So what of this lineage?  Acousmatics (from the Greek Akousma, what is heard) has its origins with Pythagoras (6th century BC) who delivered his oral teachings (oracle-like) from behind a curtain in order to prevent his physical presence distracting his students, a technique designed to grant them a pure focus on the content of his words.

In 1955 the term “Acousmatique” was employed by the poet Jérôme Peignot, at the beginning of musique concrète, as an adjective, meaning a sound that we can hear without knowing its cause, and to designate the distance that separates a sound from its origins, by obscuring, behind the impassivity of the loudspeaker, any visual elements that may be associated with it.

Then in the early 1970s, Francois Bayle introduced the expression Acousmatic Music while director of the Groupe Recherches Musicales in Paris, employing it to denote a specific kind of music, as an art of projected sounds shot and developed in the studio, projected in halls, like cinema.  Laptop sound performances are in this ballpark but have added a dash of ego-based DJ personality in the guise of a ‘live’ event.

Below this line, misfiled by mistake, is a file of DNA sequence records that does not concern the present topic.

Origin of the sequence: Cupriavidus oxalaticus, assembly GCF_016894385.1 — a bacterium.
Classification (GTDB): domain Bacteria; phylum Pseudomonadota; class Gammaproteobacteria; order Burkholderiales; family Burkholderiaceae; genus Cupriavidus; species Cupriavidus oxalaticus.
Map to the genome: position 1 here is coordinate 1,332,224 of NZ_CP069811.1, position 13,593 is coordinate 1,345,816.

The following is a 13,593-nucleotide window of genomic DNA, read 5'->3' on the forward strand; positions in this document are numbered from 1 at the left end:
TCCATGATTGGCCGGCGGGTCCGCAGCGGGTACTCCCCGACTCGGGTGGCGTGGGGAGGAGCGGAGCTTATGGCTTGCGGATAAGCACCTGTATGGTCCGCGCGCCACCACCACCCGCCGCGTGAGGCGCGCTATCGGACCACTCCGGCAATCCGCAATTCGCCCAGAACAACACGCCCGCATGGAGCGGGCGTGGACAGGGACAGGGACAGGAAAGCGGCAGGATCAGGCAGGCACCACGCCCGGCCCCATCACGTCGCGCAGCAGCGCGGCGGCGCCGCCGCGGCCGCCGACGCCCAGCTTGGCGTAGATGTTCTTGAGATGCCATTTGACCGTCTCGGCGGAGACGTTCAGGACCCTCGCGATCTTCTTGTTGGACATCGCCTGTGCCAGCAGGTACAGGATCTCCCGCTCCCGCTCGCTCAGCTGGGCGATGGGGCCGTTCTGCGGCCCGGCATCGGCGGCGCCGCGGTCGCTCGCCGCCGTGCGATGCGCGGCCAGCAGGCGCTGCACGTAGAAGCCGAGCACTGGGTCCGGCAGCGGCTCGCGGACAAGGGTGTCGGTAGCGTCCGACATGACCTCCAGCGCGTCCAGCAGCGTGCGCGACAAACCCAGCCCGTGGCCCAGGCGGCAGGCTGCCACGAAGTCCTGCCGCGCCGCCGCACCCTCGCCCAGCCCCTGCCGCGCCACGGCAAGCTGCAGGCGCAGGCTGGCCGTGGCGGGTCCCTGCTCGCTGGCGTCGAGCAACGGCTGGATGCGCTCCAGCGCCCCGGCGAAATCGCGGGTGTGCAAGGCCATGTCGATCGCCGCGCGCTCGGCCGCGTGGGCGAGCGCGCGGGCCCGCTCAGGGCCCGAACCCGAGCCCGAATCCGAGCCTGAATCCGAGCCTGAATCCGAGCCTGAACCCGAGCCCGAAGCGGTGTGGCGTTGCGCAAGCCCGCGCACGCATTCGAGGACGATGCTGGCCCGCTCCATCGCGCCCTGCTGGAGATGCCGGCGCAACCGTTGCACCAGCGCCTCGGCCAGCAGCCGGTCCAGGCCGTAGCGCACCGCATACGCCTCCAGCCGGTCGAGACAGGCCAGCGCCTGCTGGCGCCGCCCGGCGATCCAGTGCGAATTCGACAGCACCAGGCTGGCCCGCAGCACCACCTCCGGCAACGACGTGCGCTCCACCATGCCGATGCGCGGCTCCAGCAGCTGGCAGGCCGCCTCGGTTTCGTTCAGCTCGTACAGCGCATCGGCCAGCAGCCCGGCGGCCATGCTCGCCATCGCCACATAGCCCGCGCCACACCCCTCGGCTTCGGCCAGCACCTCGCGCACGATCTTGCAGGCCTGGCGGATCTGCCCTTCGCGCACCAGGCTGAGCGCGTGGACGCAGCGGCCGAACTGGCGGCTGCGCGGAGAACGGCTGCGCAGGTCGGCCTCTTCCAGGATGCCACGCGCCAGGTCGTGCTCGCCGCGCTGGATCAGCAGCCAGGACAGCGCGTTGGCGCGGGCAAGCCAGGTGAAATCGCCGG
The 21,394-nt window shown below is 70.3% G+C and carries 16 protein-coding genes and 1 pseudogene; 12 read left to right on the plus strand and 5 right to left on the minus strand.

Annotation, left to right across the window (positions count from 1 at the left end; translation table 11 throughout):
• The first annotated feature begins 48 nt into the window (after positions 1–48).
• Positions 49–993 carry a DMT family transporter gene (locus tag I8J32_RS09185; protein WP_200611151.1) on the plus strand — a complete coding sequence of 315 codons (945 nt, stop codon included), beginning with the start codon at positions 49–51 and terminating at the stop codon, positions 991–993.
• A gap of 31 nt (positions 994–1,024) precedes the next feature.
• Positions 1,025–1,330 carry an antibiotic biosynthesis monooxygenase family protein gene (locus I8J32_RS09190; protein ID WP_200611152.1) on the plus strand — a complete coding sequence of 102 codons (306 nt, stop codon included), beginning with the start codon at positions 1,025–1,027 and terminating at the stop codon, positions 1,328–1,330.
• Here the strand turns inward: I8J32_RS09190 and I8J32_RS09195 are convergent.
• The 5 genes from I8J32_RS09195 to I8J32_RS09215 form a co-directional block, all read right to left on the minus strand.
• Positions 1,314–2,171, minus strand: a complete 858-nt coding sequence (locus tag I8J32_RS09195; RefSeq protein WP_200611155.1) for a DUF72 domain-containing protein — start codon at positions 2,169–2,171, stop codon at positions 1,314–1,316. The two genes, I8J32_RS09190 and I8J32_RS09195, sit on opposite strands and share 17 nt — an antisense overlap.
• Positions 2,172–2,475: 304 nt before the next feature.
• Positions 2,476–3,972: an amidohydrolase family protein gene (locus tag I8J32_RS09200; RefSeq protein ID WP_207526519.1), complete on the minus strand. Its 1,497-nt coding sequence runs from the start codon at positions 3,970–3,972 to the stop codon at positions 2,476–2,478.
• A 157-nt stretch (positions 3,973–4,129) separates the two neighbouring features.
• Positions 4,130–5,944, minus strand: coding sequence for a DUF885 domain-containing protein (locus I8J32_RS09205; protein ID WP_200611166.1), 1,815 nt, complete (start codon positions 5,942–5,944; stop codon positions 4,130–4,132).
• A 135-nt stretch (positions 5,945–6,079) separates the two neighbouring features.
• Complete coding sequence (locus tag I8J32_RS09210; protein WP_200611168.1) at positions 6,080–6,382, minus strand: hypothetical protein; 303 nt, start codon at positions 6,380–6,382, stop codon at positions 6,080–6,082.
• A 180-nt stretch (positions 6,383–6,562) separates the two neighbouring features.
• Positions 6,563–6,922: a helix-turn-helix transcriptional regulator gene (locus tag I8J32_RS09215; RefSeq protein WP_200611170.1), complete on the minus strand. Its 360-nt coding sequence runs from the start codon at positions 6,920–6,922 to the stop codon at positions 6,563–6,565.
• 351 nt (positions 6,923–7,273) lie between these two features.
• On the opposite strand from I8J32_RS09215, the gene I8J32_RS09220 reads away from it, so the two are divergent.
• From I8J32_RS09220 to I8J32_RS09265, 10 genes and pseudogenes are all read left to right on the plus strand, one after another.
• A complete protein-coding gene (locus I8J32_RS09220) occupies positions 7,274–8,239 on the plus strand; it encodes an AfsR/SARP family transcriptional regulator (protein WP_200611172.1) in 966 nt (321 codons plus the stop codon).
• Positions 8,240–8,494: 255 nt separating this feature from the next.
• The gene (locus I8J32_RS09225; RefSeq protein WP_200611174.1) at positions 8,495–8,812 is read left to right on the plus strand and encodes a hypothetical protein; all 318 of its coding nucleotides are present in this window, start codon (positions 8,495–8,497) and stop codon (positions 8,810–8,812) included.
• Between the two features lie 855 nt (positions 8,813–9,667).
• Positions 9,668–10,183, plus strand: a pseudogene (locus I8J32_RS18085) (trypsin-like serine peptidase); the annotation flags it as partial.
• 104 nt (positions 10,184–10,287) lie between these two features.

The sparse aesthetic of contemporary lap-top gigs makes it is difficult to avoid sensation of Déjà Vu (or maybe Déjà Entendre) ~ Edith Sitwell probably had a more radical idea when in 1922 she performed her work “Façade” through a megaphone, from behind a curtain (at least it provoked an uproar!).  Naturally the FSOL had it all well sorted; who needs the hassle of airports, road-cases and roadies who can only count to two, when it is possible to stay at home in the studio and beam the stuff in!  Or dear old Kraftwerk? Their impassivity in front of a row of shiny laptops in their recent performances is a self-reflexive critique, a pastiche of their own earlier Mensch-Machine shtick, as well as a very intelligent image-renovation strategy that bridges generational gaps in music culture.

Maybe those smug and culturally bereft corporate types are onto something with their trite “Think outside the square” mantra ~ it’s high time for the Electronica crew to gaze past the dim light of the 17” rectangle!

Krapp motionless, staring before him, the tape runs on in silence.  CURTAIN.